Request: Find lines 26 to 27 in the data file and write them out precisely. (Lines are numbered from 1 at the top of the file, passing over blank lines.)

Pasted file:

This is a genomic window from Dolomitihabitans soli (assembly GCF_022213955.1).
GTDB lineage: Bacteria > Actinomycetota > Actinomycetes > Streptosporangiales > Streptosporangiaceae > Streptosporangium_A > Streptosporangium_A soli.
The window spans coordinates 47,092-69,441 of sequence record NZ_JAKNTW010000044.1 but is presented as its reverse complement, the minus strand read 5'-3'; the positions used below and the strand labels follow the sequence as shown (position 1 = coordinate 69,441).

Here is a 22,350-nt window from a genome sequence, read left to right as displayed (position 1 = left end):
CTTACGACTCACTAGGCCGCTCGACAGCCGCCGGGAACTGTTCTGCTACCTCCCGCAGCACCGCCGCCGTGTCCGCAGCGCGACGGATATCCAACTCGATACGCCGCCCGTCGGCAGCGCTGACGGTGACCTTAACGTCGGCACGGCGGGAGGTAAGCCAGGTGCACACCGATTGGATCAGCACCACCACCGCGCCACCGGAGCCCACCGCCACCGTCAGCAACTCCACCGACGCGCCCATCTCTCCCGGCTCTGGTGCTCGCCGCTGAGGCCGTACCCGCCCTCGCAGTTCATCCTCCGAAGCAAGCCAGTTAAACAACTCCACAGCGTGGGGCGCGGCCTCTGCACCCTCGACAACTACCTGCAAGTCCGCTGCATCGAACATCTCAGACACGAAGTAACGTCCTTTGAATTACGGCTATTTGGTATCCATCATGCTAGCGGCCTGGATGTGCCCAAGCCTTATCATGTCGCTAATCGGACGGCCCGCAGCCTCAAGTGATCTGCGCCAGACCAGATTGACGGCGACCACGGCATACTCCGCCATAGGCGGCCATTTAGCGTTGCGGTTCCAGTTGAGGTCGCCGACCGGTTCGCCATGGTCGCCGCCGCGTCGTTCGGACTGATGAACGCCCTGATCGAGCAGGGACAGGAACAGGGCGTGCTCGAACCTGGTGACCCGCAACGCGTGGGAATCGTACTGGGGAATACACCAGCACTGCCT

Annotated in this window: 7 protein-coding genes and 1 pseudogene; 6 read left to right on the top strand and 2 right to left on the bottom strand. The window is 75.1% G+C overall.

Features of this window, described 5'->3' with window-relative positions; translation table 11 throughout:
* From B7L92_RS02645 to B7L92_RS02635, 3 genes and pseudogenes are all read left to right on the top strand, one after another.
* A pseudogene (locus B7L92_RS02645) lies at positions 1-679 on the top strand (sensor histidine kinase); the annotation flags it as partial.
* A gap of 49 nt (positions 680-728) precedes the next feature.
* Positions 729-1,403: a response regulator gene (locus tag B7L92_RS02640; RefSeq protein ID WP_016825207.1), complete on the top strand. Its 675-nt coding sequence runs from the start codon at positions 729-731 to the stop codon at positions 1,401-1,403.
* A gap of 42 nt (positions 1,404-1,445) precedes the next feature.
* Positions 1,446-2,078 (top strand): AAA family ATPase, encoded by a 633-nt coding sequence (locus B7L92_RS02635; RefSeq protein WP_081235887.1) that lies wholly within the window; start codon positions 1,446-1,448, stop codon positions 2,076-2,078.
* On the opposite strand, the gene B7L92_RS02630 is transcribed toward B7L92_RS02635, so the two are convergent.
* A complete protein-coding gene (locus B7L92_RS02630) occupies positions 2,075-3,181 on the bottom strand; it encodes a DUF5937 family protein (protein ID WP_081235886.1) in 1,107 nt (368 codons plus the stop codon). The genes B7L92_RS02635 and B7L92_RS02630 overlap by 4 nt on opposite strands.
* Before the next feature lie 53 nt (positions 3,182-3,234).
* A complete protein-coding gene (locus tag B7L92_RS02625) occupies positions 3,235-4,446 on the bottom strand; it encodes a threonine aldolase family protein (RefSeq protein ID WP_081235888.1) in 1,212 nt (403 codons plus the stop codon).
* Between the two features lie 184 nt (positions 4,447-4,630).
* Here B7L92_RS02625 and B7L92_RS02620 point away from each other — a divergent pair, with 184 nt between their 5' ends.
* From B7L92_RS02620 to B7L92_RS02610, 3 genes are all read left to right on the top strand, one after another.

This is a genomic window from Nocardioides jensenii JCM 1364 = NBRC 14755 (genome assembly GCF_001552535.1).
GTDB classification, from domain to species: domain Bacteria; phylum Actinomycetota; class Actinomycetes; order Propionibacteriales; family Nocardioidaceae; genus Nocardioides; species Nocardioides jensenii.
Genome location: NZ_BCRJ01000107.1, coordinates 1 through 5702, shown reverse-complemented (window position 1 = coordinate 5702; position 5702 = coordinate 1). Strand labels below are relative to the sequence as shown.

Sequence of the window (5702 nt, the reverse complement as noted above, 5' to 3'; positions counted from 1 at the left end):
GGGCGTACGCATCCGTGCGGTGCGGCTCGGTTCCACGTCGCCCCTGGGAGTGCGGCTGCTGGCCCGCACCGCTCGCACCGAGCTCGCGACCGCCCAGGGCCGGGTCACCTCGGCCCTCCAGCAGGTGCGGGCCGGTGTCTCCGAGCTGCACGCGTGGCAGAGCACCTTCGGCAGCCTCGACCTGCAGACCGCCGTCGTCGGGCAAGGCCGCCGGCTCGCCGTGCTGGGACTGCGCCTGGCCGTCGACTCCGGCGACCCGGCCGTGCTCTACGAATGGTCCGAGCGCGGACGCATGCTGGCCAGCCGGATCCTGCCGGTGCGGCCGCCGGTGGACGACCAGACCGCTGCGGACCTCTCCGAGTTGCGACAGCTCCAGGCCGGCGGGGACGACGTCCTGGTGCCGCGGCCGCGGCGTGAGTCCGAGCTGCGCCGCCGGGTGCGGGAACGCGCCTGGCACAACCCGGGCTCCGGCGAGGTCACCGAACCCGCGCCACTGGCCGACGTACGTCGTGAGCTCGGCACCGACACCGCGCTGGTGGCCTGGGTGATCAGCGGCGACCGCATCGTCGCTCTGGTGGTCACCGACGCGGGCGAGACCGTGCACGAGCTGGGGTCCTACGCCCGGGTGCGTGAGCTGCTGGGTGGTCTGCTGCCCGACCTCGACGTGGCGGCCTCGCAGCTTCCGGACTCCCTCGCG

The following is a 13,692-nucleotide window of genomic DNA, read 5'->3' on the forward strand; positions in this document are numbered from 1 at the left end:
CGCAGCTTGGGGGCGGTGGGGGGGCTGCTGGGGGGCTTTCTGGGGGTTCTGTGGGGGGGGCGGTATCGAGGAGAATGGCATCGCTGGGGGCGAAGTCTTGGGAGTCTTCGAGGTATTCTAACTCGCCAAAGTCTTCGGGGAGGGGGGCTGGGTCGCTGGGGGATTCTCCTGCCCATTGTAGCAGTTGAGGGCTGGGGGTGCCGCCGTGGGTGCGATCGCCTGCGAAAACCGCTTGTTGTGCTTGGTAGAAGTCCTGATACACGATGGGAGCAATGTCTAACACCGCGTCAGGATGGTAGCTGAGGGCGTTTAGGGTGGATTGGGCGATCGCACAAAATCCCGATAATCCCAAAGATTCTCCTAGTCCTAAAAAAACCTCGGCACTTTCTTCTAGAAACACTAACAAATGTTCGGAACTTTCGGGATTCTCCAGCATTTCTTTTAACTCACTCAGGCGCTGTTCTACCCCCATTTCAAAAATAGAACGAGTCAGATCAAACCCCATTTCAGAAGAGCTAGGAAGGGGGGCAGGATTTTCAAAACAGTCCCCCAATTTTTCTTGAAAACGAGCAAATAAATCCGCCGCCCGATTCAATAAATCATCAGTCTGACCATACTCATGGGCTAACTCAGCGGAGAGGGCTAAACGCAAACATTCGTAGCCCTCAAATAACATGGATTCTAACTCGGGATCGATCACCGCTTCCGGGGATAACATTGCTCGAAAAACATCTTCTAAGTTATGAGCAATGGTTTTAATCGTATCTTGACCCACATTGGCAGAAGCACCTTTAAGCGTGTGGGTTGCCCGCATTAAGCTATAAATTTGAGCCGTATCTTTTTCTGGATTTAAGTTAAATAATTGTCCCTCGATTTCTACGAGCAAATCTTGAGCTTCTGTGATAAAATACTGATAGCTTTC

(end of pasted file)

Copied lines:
The following is a 13,692-nucleotide window of genomic DNA, read 5'->3' on the forward strand; positions in this document are numbered from 1 at the left end:
CGCAGCTTGGGGGCGGTGGGGGGGCTGCTGGGGGGCTTTCTGGGGGTTCTGTGGGGGGGGCGGTATCGAGGAGAATGGCATCGCTGGGGGCGAAGTCTTGGGAGTCTTCGAGGTATTCTAACTCGCCAAAGTCTTCGGGGAGGGGGGCTGGGTCGCTGGGGGATTCTCCTGCCCATTGTAGCAGTTGAGGGCTGGGGGTGCCGCCGTGGGTGCGATCGCCTGCGAAAACCGCTTGTTGTGCTTGGTAGAAGTCCTGATACACGATGGGAGCAATGTCTAACACCGCGTCAGGATGGTAGCTGAGGGCGTTTAGGGTGGATTGGGCGATCGCACAAAATCCCGATAATCCCAAAGATTCTCCTAGTCCTAAAAAAACCTCGGCACTTTCTTCTAGAAACACTAACAAATGTTCGGAACTTTCGGGATTCTCCAGCATTTCTTTTAACTCACTCAGGCGCTGTTCTACCCCCATTTCAAAAATAGAACGAGTCAGATCAAACCCCATTTCAGAAGAGCTAGGAAGGGGGGCAGGATTTTCAAAACAGTCCCCCAATTTTTCTTGAAAACGAGCAAATAAATCCGCCGCCCGATTCAATAAATCATCAGTCTGACCATACTCATGGGCTAACTCAGCGGAGAGGGCTAAACGCAAACATTCGTAGCCCTCAAATAACATGGATTCTAACTCGGGATCGATCACCGCTTCCGGGGATAACATTGCTCGAAAAACATCTTCTAAGTTATGAGCAATGGTTTTAATCGTATCTTGACCCACATTGGCAGAAGCACCTTTAAGCGTGTGGGTTGCCCGCATTAAGCTATAAATTTGAGCCGTATCTTTTTCTGGATTTAAGTTAAATAATTGTCCCTCGATTTCTACGAGCAAATCTTGAGCTTCTGTGATAAAATACTGATAGCTTTC